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Sierra Daily

09/16/2011

UFOs: The Usual Flying Objects

9-16-11 Meteor Fireball Chumack
This fiery meteor was captured by astrophotographer John Chumack.

On Wednesday night, the skies over the southwestern United States lit up when a fireball soared through the dark night. Footage taken of the fireball shows that after its initial burst of light, it faded and began to break up into smaller bits of light, which is perfectly characteristic of a larger meteor when it enters our atmosphere.

Yet, despite the fact that it behaved exactly as a meteor should, there are still many voices out there claiming that it was a UFO. People have a fascination with things that can’t be explained. Sometimes it’s just because they don’t know any better. Bright Venus is frequently mistaken for a UFO as it hovers near the horizon. This time of year, the star Capella is twinkling rapidly low in the northeast. Because it shines at us through a thicker layer of atmosphere, it almost appears to flash and has been considered “suspicious looking.”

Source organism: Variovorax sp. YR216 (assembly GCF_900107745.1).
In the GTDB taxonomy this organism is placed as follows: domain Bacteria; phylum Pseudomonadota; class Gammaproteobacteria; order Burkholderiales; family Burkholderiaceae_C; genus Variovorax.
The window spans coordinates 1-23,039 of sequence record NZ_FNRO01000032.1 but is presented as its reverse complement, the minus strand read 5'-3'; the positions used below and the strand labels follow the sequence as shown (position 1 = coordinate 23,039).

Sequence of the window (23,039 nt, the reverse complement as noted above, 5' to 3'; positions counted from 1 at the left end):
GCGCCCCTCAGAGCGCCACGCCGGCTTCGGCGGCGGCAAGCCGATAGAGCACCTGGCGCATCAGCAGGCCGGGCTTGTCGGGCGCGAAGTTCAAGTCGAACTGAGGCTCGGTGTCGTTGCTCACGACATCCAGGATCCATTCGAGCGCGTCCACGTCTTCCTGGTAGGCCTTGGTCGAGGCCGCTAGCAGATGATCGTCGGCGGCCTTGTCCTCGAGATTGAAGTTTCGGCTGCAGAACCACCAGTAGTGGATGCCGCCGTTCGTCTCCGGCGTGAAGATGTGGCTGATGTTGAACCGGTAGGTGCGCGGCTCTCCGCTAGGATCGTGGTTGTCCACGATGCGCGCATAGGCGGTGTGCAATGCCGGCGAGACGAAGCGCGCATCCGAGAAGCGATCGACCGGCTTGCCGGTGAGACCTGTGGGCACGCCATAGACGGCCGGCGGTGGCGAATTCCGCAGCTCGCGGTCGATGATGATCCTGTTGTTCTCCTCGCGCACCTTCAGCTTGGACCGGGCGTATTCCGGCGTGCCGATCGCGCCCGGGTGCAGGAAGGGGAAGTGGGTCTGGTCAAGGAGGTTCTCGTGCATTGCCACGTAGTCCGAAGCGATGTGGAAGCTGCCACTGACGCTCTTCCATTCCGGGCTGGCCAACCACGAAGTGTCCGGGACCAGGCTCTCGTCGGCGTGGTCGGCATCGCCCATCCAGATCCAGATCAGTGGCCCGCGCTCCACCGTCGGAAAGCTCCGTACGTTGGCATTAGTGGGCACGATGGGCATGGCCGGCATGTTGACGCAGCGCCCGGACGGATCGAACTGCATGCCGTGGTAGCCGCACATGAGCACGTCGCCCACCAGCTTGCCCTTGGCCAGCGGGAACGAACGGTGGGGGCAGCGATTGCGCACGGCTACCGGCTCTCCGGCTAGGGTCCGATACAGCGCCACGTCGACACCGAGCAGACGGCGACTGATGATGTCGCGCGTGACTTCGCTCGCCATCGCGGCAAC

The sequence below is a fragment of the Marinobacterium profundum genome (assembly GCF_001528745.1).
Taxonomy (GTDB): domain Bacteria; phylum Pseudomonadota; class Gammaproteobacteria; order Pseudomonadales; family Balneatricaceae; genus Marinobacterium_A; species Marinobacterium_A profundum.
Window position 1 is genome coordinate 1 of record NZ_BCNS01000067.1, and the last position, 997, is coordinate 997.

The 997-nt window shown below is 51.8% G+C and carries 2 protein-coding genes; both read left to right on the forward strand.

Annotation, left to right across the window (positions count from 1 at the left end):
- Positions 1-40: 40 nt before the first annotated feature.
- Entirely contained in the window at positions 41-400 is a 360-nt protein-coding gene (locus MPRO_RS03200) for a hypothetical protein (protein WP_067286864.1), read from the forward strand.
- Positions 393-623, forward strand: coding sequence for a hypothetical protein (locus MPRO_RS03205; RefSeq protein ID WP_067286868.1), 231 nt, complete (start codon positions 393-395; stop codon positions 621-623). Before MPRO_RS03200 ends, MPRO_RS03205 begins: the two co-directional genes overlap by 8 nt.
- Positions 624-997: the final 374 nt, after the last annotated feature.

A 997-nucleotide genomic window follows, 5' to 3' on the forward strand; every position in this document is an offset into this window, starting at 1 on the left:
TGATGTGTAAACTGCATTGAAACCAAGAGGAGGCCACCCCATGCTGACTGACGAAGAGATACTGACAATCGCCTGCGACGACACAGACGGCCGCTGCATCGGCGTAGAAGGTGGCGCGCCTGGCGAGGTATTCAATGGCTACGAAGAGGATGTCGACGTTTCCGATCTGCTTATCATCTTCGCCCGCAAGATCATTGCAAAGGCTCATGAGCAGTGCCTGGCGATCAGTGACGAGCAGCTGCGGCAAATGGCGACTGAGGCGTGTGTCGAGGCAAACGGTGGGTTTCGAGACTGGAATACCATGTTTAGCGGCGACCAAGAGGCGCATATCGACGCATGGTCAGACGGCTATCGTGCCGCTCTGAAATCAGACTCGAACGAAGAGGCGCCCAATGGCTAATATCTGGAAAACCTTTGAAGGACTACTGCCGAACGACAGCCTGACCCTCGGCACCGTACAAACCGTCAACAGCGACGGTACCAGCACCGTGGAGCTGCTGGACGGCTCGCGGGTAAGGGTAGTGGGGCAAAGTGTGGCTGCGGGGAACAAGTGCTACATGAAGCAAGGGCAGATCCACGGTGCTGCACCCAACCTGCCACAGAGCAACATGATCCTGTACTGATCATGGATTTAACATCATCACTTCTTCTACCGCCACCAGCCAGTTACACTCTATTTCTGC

Amateur astronomers spend many hours out under the stars, observing all the happenings of the heavens. They are also educated about what they’re looking at and what is going on in the sky. Understandably, then, this is not a group of people that frequently reports UFO sightings. When I am observing, I frequently see little bits of light trucking through my field of vision, passing background stars. But because I know they are orbiting satellites, I’m simply excited to see a bonus object and I don’t need to resort to fantastical explanations.

As for the southwestern fireball, it was probably about the size of a basketball that disintegrated completely as it ripped through the atmosphere. The next good meteor shower will be in late October, but random meteors such as this fireball can happen at any time.

-- Kelly Kizer Whitt loves clean, clear, and dark skies. Kelly studied English and Astronomy at the University of Wisconsin-Madison and worked for Astronomy magazine. She writes the SkyGuide for AstronomyToday.com. You can follow her on Twitter at twitter.com/Astronomommy.

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